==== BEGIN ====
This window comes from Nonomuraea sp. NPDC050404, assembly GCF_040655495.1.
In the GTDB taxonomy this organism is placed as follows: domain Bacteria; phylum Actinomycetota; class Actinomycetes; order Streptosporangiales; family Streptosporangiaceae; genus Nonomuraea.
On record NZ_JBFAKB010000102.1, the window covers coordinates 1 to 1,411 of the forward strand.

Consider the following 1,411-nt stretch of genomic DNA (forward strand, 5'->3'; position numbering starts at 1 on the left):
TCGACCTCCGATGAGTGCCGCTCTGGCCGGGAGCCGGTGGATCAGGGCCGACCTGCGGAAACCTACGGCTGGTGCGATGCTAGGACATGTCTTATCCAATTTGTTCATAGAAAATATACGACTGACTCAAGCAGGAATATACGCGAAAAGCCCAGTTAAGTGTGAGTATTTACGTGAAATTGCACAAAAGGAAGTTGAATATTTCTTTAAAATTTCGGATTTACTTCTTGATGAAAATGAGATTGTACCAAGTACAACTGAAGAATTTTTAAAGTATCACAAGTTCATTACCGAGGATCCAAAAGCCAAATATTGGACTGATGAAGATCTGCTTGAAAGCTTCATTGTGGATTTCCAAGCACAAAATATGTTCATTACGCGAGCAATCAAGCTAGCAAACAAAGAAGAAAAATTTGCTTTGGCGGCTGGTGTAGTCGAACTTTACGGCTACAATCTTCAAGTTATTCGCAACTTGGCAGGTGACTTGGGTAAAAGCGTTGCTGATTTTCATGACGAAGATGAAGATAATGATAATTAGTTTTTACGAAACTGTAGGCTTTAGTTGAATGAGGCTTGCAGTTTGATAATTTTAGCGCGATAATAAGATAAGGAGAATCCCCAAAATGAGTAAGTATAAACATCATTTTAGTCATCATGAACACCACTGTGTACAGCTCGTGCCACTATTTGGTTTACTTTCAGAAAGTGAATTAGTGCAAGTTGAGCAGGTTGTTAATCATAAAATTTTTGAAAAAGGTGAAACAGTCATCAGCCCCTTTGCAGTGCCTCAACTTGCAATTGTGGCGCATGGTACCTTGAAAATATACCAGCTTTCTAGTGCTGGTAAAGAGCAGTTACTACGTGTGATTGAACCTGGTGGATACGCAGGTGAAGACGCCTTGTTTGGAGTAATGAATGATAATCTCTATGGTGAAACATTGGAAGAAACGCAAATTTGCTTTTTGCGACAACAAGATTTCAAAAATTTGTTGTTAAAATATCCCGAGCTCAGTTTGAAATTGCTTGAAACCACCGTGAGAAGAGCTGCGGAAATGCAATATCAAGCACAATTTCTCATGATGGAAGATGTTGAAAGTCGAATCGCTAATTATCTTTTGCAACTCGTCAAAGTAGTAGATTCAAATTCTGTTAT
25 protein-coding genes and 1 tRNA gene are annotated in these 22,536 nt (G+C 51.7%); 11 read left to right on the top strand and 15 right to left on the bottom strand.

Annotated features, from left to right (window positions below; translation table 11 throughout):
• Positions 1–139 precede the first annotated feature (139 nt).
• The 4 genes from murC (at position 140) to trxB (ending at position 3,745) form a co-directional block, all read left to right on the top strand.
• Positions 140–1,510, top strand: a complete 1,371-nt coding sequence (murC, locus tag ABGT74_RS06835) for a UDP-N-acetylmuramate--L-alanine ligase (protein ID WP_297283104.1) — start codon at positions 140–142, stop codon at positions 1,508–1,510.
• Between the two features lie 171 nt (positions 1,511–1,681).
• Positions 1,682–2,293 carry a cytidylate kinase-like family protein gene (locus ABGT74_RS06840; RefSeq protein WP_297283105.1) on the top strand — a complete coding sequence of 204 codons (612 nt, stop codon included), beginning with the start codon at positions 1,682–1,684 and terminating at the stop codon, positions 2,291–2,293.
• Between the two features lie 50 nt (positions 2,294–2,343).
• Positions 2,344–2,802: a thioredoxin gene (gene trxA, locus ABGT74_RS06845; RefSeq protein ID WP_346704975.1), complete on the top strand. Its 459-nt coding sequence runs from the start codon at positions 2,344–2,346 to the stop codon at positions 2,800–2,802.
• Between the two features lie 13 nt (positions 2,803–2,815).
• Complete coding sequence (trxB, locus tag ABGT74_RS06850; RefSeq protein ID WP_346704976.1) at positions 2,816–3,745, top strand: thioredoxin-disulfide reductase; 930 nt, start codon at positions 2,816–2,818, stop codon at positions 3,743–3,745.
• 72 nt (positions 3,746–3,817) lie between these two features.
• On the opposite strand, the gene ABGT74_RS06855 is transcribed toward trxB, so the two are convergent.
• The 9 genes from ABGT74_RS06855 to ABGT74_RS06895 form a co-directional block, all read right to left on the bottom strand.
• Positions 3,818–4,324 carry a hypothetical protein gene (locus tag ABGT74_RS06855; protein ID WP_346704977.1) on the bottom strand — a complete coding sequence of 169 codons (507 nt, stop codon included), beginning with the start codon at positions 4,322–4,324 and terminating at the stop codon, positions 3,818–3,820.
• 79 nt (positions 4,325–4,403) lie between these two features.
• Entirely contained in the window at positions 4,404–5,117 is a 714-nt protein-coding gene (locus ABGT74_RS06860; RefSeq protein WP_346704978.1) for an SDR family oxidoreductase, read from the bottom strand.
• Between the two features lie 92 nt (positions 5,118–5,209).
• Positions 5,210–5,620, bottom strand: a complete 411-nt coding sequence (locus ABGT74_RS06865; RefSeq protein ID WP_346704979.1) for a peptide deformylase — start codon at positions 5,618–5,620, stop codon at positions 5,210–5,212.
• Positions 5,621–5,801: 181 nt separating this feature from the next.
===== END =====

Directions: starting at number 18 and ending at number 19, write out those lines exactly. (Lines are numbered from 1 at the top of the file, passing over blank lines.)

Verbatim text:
• On the opposite strand, the gene ABGT74_RS06855 is transcribed toward trxB, so the two are convergent.
• The 9 genes from ABGT74_RS06855 to ABGT74_RS06895 form a co-directional block, all read right to left on the bottom strand.